Twenty-eight female guards were unfairly dismissed by a security company because the client‚ Metrora.
Fifa yesterday described South Africa's medical facilities and services as some of the best in the world, saying this bodes well for an excellent 2010 World Cup.
This is what Fifa chief medical officer Jiri Dvorak said during a media briefing at Ellis Park Stadium where they were dealing with medical issues for the Confederations Cup.
Dvorak, who has been in South Africa on several occasions on an inspection tour in the build-up to the Festival of Champions, described the facilities as "state of the art".
"We are able to deal with all medical emergencies, like the players' injuries, fans and VIPs, thanks to the Local Organising Committee for these excellent preparations.
"We have received substantial support from the Department of Health, we are now ready for the 2010 World Cup."
On doping leading to the Confederations Cup, Dvorak said a total of 64 clubs, eight from each of the eight participating countries, have been tested.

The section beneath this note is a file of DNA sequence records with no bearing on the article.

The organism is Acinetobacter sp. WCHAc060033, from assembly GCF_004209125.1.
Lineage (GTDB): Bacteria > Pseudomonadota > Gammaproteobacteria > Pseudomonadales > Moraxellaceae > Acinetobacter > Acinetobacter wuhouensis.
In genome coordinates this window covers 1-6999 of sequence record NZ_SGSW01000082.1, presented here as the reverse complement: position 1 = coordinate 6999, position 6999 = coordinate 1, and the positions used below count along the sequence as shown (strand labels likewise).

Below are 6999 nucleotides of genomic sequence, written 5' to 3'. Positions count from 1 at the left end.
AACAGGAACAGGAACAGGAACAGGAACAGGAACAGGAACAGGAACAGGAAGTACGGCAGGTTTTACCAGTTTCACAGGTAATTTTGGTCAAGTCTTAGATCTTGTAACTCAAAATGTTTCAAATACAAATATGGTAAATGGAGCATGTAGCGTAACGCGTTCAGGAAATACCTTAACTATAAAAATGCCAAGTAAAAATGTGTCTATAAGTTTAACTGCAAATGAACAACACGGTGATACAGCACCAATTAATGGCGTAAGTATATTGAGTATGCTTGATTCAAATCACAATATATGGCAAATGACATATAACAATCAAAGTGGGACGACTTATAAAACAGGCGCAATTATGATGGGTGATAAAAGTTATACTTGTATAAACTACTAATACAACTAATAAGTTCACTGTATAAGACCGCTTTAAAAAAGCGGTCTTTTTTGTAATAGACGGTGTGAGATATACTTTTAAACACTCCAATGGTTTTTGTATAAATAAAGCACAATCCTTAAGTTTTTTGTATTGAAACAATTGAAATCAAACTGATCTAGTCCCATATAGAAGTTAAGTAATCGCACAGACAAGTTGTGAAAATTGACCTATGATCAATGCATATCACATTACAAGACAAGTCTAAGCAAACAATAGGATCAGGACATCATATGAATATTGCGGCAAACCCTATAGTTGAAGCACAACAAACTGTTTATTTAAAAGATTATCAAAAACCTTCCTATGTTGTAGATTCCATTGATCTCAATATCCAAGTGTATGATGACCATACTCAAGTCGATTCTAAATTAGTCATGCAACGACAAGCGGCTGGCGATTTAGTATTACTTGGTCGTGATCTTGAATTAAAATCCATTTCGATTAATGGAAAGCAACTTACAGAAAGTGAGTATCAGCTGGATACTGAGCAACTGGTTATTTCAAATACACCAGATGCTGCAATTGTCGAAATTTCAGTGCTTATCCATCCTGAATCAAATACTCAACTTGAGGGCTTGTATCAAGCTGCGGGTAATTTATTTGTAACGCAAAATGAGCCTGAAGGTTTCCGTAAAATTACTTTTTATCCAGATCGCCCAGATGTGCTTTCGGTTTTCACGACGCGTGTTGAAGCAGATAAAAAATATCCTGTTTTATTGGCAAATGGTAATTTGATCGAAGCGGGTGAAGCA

"We are delighted that all the 64 tests done on the players were negative. We are using an accredited laboratory in Bloemfontein."
Victor Ramathesele, the organising committee's chief medical officer, commended the South African government for helping with the Confederations Cup.
"The government is playing a great role by allowing us use of the medical facilities and services. We are working closely with the Department of Health.
"We also want to thank Safa and the PSL for allowing us to use their medical officers, which for us is also one of the legacy projects of the 2010 Fifa World Cup."
Dvorak also says Fifa will introduce a new programme, to be known as "the 11+", which is aimed at helping to reduce injuries among the players.
"The 11+ is a complete warm-up to prevent injuries.
"It has proven its capacity to reduce injuries in football by up to a half. The programme should be performed by all players on all levels of play prior to training and match play."